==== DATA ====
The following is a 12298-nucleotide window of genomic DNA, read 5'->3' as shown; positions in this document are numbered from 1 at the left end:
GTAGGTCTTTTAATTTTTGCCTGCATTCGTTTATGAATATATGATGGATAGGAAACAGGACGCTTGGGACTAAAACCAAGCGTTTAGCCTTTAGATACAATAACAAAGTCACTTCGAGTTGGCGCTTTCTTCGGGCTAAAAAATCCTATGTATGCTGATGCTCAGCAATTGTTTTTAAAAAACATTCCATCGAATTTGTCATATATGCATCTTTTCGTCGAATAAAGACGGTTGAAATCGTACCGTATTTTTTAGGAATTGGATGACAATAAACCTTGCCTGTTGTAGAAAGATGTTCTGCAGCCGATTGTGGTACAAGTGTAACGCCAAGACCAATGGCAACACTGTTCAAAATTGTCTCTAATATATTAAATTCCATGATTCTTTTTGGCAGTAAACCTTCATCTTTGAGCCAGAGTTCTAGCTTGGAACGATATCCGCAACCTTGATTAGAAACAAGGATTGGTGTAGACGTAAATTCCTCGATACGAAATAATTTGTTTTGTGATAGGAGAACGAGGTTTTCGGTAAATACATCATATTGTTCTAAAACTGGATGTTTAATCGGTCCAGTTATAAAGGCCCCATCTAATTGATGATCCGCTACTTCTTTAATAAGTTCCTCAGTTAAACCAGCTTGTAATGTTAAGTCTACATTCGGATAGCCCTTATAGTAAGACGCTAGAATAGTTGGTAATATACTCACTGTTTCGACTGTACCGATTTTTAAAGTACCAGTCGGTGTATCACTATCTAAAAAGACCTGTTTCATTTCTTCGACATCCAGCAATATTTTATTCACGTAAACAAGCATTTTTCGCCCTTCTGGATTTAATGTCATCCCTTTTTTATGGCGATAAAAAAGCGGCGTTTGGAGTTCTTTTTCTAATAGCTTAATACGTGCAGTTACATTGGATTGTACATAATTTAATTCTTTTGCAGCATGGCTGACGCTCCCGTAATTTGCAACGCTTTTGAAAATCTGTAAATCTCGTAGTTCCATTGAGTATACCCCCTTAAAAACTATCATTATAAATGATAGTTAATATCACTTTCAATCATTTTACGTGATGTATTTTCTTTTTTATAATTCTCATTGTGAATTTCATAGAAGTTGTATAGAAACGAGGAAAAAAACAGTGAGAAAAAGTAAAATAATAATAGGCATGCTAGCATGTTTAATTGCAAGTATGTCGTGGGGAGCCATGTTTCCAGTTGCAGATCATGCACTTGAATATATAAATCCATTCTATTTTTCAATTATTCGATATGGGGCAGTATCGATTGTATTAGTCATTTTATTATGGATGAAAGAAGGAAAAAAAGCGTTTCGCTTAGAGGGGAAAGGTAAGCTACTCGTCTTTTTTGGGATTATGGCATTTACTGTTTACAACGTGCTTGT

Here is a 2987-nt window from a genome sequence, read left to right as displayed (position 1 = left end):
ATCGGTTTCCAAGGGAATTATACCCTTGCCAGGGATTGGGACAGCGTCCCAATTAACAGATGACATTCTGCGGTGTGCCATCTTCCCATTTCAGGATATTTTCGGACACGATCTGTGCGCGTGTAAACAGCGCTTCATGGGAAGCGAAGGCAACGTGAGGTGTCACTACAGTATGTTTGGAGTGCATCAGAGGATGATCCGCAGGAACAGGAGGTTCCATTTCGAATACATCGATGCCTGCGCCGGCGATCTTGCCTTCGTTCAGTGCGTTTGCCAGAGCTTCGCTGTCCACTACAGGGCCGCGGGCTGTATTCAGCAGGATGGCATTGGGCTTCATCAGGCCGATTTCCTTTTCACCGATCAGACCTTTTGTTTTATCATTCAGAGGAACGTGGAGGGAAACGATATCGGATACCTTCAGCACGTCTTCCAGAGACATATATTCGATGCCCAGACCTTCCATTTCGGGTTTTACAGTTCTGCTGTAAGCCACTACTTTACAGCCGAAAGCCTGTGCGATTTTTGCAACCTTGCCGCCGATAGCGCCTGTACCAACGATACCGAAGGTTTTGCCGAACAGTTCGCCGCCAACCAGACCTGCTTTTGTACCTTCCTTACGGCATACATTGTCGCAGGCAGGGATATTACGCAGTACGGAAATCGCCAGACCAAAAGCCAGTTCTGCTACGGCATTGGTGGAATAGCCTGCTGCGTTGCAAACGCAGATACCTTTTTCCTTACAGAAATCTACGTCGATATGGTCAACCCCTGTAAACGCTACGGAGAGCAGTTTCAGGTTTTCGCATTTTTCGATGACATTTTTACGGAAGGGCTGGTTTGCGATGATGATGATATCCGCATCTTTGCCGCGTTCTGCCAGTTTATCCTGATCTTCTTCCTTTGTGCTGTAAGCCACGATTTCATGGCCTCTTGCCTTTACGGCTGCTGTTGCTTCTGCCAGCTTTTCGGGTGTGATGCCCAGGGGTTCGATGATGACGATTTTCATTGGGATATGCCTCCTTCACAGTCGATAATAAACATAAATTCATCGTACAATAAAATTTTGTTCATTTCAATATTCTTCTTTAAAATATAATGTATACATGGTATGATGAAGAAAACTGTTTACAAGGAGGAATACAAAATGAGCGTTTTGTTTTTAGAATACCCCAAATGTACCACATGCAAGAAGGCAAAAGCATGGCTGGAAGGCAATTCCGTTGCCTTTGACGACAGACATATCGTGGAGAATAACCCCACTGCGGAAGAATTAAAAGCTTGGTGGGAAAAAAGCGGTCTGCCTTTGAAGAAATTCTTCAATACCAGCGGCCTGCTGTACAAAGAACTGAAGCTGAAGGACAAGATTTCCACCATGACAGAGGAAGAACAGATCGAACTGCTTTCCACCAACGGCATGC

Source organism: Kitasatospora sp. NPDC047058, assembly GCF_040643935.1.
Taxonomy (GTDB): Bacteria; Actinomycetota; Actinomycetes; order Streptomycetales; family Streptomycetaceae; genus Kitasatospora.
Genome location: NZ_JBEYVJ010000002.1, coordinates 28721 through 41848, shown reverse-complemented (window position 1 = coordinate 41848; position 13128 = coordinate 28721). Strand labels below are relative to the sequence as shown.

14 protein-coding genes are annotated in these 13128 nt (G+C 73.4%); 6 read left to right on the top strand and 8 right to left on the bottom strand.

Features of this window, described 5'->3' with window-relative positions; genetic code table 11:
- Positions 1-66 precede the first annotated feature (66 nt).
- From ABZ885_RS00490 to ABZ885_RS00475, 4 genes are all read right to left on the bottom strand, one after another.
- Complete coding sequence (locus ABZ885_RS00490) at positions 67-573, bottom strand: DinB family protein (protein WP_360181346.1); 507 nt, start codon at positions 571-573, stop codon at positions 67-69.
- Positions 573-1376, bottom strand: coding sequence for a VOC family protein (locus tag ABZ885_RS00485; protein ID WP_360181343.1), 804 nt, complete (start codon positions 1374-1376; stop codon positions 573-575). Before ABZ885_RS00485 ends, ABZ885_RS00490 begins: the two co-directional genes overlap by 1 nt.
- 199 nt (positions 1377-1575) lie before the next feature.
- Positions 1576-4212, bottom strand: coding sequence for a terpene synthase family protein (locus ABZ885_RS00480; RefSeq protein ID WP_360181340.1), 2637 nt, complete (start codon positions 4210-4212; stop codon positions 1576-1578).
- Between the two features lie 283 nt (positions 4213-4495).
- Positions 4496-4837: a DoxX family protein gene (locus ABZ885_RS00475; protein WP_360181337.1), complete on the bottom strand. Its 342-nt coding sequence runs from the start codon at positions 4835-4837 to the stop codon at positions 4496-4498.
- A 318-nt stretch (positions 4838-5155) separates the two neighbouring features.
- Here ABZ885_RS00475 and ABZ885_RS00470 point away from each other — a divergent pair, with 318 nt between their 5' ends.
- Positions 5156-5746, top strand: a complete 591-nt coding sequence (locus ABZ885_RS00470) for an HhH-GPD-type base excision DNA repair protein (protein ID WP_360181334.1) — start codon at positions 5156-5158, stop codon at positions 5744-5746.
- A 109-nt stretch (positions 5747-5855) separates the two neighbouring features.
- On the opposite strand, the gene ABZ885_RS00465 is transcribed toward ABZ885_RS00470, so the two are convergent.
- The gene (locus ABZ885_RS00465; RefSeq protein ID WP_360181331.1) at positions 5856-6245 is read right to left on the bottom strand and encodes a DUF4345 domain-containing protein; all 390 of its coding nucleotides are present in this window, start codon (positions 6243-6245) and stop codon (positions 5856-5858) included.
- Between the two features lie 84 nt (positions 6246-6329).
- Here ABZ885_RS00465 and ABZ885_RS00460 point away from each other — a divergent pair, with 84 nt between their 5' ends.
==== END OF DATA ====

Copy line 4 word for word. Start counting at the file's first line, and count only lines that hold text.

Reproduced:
ATCGGTTTCCAAGGGAATTATACCCTTGCCAGGGATTGGGACAGCGTCCCAATTAACAGATGACATTCTGCGGTGTGCCATCTTCCCATTTCAGGATATTTTCGGACACGATCTGTGCGCGTGTAAACAGCGCTTCATGGGAAGCGAAGGCAACGTGAGGTGTCACTACAGTATGTTTGGAGTGCATCAGAGGATGATCCGCAGGAACAGGAGGTTCCATTTCGAATACATCGATGCCTGCGCCGGCGATCTTGCCTTCGTTCAGTGCGTTTGCCAGAGCTTCGCTGTCCACTACAGGGCCGCGGGCTGTATTCAGCAGGATGGCATTGGGCTTCATCAGGCCGATTTCCTTTTCACCGATCAGACCTTTTGTTTTATCATTCAGAGGAACGTGGAGGGAAACGATATCGGATACCTTCAGCACGTCTTCCAGAGACATATATTCGATGCCCAGACCTTCCATTTCGGGTTTTACAGTTCTGCTGTAAGCCACTACTTTACAGCCGAAAGCCTGTGCGATTTTTGCAACCTTGCCGCCGATAGCGCCTGTACCAACGATACCGAAGGTTTTGCCGAACAGTTCGCCGCCAACCAGACCTGCTTTTGTACCTTCCTTACGGCATACATTGTCGCAGGCAGGGATATTACGCAGTACGGAAATCGCCAGACCAAAAGCCAGTTCTGCTACGGCATTGGTGGAATAGCCTGCTGCGTTGCAAACGCAGATACCTTTTTCCTTACAGAAATCTACGTCGATATGGTCAACCCCTGTAAACGCTACGGAGAGCAGTTTCAGGTTTTCGCATTTTTCGATGACATTTTTACGGAAGGGCTGGTTTGCGATGATGATGATATCCGCATCTTTGCCGCGTTCTGCCAGTTTATCCTGATCTTCTTCCTTTGTGCTGTAAGCCACGATTTCATGGCCTCTTGCCTTTACGGCTGCTGTTGCTTCTGCCAGCTTTTCGGGTGTGATGCCCAGGGGTTCGATGATGACGATTTTCATTGGGATATGCCTCCTTCACAGTCGATAATAAACATAAATTCATCGTACAATAAAATTTTGTTCATTTCAATATTCTTCTTTAAAATATAATGTATACATGGTATGATGAAGAAAACTGTTTACAAGGAGGAATACAAAATGAGCGTTTTGTTTTTAGAATACCCCAAATGTACCACATGCAAGAAGGCAAAAGCATGGCTGGAAGGCAATTCCGTTGCCTTTGACGACAGACATATCGTGGAGAATAACCCCACTGCGGAAGAATTAAAAGCTTGGTGGGAAAAAAGCGGTCTGCCTTTGAAGAAATTCTTCAATACCAGCGGCCTGCTGTACAAAGAACTGAAGCTGAAGGACAAGATTTCCACCATGACAGAGGAAGAACAGATCGAACTGCTTTCCACCAACGGCATGC